Clinton: GOP's State Dept. cuts 'detrimental' to national security

Secretary of State Hillary ClintonHillary Diane Rodham ClintonThe Memo: The center strikes back Democratic clamor grows for select committee on Jan. 6 attack White House denies pausing military aid package to Ukraine MORE emerged from a meeting with House Speaker John BoehnerJohn Andrew BoehnerAre maskless House members scofflaws? Israel, Democrats and the problem of the Middle East Joe Crowley to register as lobbyist for recording artists MORE (R-Ohio) sharply critical of proposed Republican cuts to the State Department budget, warning they “will be detrimental to America’s national security.”
Clinton met with the new GOP Speaker a day before the House begins consideration of a spending bill that would slash the budgets for the State Department and USAID by 16 percent. The cuts, she said afterward, would force the government to scale back its mission in the war zones of Iraq, Afghanistan and Pakistan.


“I was very clear with the Speaker about the deep concerns we have with the FY11 spending bill moving through the House floor this week,” Clinton told reporters at the Capitol.

If the budget cuts were enacted, she said, “we would be forced to scale back significantly our mission in the frontline states of Iraq, Afghanistan and Pakistan, where we work side by side with the American military. We would also be required to roll back critical health security, climate change, border security and trade promotion efforts abroad.”
Clinton’s appeal amounted to a push for a robust American presence throughout the globe. “We cannot recede from our presence anywhere in the world,” she said.
Noting her own eight years in Congress, Clinton said she understands the tight fiscal environment and the need to trim spending. “But the scope of the proposed House cuts is massive,” she said. “The truth is that cuts of that level will be detrimental to America’s national security.”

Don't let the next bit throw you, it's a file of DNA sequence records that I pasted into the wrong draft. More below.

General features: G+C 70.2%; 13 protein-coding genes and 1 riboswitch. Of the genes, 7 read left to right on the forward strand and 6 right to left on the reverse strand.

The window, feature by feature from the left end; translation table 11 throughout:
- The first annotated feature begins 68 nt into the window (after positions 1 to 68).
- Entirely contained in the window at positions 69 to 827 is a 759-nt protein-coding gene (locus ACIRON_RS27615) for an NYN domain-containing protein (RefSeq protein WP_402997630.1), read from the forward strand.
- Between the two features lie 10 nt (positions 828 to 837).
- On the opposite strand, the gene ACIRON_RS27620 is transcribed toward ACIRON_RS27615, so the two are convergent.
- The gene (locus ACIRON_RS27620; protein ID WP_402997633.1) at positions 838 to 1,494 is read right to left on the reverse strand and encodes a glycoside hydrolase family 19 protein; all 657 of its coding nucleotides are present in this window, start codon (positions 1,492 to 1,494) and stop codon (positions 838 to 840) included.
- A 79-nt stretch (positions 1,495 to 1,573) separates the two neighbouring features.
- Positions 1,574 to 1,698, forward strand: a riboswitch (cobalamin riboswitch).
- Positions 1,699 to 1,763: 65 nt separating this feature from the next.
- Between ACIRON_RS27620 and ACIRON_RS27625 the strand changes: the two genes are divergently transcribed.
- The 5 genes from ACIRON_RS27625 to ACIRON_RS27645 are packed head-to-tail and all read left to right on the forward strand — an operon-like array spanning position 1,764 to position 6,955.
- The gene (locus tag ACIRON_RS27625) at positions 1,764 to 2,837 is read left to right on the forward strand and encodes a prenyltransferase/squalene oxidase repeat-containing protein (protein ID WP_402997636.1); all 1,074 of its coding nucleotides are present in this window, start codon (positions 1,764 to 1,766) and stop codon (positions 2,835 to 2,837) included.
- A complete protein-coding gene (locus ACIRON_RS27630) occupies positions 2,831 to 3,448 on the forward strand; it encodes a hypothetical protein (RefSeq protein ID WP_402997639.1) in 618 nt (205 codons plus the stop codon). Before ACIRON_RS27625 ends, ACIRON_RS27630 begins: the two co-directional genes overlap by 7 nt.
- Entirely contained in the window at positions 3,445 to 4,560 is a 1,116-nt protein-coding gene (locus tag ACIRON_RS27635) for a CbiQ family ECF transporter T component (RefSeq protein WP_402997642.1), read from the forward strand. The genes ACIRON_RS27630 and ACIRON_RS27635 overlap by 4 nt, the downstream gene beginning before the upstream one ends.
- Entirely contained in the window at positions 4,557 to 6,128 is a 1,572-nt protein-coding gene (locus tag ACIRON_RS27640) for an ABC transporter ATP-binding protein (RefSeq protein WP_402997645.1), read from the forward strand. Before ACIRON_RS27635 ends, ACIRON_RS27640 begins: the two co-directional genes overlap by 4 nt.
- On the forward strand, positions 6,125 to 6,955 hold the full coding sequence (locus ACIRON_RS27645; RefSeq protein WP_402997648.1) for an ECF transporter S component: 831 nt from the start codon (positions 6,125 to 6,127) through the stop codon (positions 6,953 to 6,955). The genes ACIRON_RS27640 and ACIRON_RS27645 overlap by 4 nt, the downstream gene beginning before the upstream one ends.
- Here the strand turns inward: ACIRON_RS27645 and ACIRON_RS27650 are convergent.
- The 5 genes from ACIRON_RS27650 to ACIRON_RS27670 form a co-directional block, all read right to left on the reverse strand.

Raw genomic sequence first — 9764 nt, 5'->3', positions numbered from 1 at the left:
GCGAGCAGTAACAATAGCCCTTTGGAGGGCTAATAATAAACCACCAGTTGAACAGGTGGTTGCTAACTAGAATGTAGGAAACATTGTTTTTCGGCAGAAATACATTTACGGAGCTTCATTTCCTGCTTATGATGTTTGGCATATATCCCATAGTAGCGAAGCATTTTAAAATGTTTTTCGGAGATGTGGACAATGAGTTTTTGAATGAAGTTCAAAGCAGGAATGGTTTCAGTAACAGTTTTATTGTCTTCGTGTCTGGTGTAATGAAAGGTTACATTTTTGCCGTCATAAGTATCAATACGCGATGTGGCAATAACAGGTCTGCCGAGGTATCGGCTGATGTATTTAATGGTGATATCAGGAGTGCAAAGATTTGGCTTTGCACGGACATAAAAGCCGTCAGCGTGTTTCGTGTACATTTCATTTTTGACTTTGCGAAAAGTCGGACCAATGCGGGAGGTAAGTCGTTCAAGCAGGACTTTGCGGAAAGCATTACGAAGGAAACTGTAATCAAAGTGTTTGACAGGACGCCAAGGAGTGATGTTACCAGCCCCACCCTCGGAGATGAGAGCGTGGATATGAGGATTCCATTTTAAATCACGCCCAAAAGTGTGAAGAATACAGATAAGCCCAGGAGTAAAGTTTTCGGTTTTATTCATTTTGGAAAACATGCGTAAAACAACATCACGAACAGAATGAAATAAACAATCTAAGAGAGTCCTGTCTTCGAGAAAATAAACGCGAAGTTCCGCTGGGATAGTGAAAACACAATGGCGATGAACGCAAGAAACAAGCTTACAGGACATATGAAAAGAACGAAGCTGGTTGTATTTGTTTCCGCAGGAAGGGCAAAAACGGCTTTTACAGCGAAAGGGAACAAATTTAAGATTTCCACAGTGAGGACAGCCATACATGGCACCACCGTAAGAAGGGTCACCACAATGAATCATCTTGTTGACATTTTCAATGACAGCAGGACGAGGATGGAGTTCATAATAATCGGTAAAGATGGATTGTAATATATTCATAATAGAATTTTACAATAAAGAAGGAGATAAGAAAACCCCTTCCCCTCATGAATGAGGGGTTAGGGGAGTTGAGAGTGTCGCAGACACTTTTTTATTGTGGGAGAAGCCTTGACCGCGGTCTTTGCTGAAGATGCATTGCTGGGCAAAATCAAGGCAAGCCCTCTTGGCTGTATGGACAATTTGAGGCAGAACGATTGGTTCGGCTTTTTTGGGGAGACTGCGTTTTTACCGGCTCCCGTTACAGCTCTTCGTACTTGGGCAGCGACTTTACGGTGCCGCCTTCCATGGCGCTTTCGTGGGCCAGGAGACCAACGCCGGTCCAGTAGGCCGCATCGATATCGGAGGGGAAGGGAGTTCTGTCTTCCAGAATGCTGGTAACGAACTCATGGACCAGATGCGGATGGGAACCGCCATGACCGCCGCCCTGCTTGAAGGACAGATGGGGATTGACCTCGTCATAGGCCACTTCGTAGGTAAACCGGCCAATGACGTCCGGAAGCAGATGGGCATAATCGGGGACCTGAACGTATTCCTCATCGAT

Clinton made her public pitch by appealing to areas that have traditionally garnered Republican support, including the war efforts. She said it was “somewhat frustrating” that the State Department and USAID are often classified as non-security spending when civilian personnel are working so often “side by side” with the military in frontline states. “They clearly are part of the national security efforts in these countries,” Clinton said.
She also sought to link her budget plea to the revolution in Egypt, where massive street protests forced longtime President Hosni Mubarak from office. “Events in Egypt show how important it is that we have a global diplomatic presence, a presence that will be ready to handle crises, prevent conflicts, protect American citizens overseas and protect American economic interests,” Clinton said.

Issuing a broader warning, she said the U.S. needs to learn the lessons of history, arguing that the decision to ignore Afghanistan after the Soviet Union abandoned its presence there contributed to the rise of terrorism that eventually led to 9/11 and today’s ongoing war.
“To be successful in these vital tasks, we need the resources to do the job,” Clinton said. “Otherwise we will pay a higher price later in crises that are allowed to simmer and boil over into conflicts.”
Clinton described the meeting as “very productive,” and thanked BoehnerJohn Andrew BoehnerAre maskless House members scofflaws? Israel, Democrats and the problem of the Middle East Joe Crowley to register as lobbyist for recording artists MORE for his hospitality and his leadership on Egypt. The Speaker has notably praised the Obama administration’s handling of the crisis there.
Still, there was no indication Boehner is willing to reconsider the cuts in the spending bill. He did not address reporters after the meeting. Asked to respond to Clinton, Boehner spokesman Michael Steel replied: “The American people know we’re broke — we’re borrowing 41 cents out of every dollar we spend. Right now, we need to stop the Washington spending spree so the economy can grow and the private sector can create more jobs.”